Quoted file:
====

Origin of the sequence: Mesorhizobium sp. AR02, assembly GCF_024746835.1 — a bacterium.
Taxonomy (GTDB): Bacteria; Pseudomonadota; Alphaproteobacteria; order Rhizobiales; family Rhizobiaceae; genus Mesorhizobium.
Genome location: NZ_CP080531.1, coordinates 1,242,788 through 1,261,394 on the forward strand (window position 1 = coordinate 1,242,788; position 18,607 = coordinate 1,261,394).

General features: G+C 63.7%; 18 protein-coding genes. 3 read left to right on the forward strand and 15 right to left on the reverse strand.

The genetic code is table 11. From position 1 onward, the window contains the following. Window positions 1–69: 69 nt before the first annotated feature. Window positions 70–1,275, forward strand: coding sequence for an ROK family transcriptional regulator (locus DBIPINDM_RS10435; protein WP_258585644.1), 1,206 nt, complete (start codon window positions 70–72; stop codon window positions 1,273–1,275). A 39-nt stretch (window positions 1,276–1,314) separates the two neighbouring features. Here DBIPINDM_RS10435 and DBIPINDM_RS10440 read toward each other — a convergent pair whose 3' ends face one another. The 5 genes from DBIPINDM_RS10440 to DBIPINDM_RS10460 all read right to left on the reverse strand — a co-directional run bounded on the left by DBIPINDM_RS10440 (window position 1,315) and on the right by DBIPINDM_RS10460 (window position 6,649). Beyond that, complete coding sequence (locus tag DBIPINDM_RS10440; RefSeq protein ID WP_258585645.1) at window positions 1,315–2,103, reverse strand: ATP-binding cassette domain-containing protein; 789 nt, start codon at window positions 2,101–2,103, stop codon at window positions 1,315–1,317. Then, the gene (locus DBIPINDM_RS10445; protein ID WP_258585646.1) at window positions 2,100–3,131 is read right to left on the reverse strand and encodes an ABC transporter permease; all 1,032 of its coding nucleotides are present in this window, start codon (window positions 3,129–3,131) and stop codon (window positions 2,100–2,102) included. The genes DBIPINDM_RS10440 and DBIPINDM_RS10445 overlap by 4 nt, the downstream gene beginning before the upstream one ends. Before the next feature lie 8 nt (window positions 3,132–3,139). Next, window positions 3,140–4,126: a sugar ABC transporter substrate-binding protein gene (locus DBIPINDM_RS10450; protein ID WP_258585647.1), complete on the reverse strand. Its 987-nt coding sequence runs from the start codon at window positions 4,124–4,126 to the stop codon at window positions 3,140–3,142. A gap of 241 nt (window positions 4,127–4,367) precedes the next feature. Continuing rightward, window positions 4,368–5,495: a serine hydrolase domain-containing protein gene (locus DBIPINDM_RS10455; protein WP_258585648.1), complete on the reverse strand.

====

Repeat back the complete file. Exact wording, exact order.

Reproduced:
Origin of the sequence: Mesorhizobium sp. AR02, assembly GCF_024746835.1 — a bacterium.
Taxonomy (GTDB): Bacteria; Pseudomonadota; Alphaproteobacteria; order Rhizobiales; family Rhizobiaceae; genus Mesorhizobium.
Genome location: NZ_CP080531.1, coordinates 1,242,788 through 1,261,394 on the forward strand (window position 1 = coordinate 1,242,788; position 18,607 = coordinate 1,261,394).

General features: G+C 63.7%; 18 protein-coding genes. 3 read left to right on the forward strand and 15 right to left on the reverse strand.

The genetic code is table 11. From position 1 onward, the window contains the following. Window positions 1–69: 69 nt before the first annotated feature. Window positions 70–1,275, forward strand: coding sequence for an ROK family transcriptional regulator (locus DBIPINDM_RS10435; protein WP_258585644.1), 1,206 nt, complete (start codon window positions 70–72; stop codon window positions 1,273–1,275). A 39-nt stretch (window positions 1,276–1,314) separates the two neighbouring features. Here DBIPINDM_RS10435 and DBIPINDM_RS10440 read toward each other — a convergent pair whose 3' ends face one another. The 5 genes from DBIPINDM_RS10440 to DBIPINDM_RS10460 all read right to left on the reverse strand — a co-directional run bounded on the left by DBIPINDM_RS10440 (window position 1,315) and on the right by DBIPINDM_RS10460 (window position 6,649). Beyond that, complete coding sequence (locus tag DBIPINDM_RS10440; RefSeq protein ID WP_258585645.1) at window positions 1,315–2,103, reverse strand: ATP-binding cassette domain-containing protein; 789 nt, start codon at window positions 2,101–2,103, stop codon at window positions 1,315–1,317. Then, the gene (locus DBIPINDM_RS10445; protein ID WP_258585646.1) at window positions 2,100–3,131 is read right to left on the reverse strand and encodes an ABC transporter permease; all 1,032 of its coding nucleotides are present in this window, start codon (window positions 3,129–3,131) and stop codon (window positions 2,100–2,102) included. The genes DBIPINDM_RS10440 and DBIPINDM_RS10445 overlap by 4 nt, the downstream gene beginning before the upstream one ends. Before the next feature lie 8 nt (window positions 3,132–3,139). Next, window positions 3,140–4,126: a sugar ABC transporter substrate-binding protein gene (locus DBIPINDM_RS10450; protein ID WP_258585647.1), complete on the reverse strand. Its 987-nt coding sequence runs from the start codon at window positions 4,124–4,126 to the stop codon at window positions 3,140–3,142. A gap of 241 nt (window positions 4,127–4,367) precedes the next feature. Continuing rightward, window positions 4,368–5,495: a serine hydrolase domain-containing protein gene (locus DBIPINDM_RS10455; protein WP_258585648.1), complete on the reverse strand.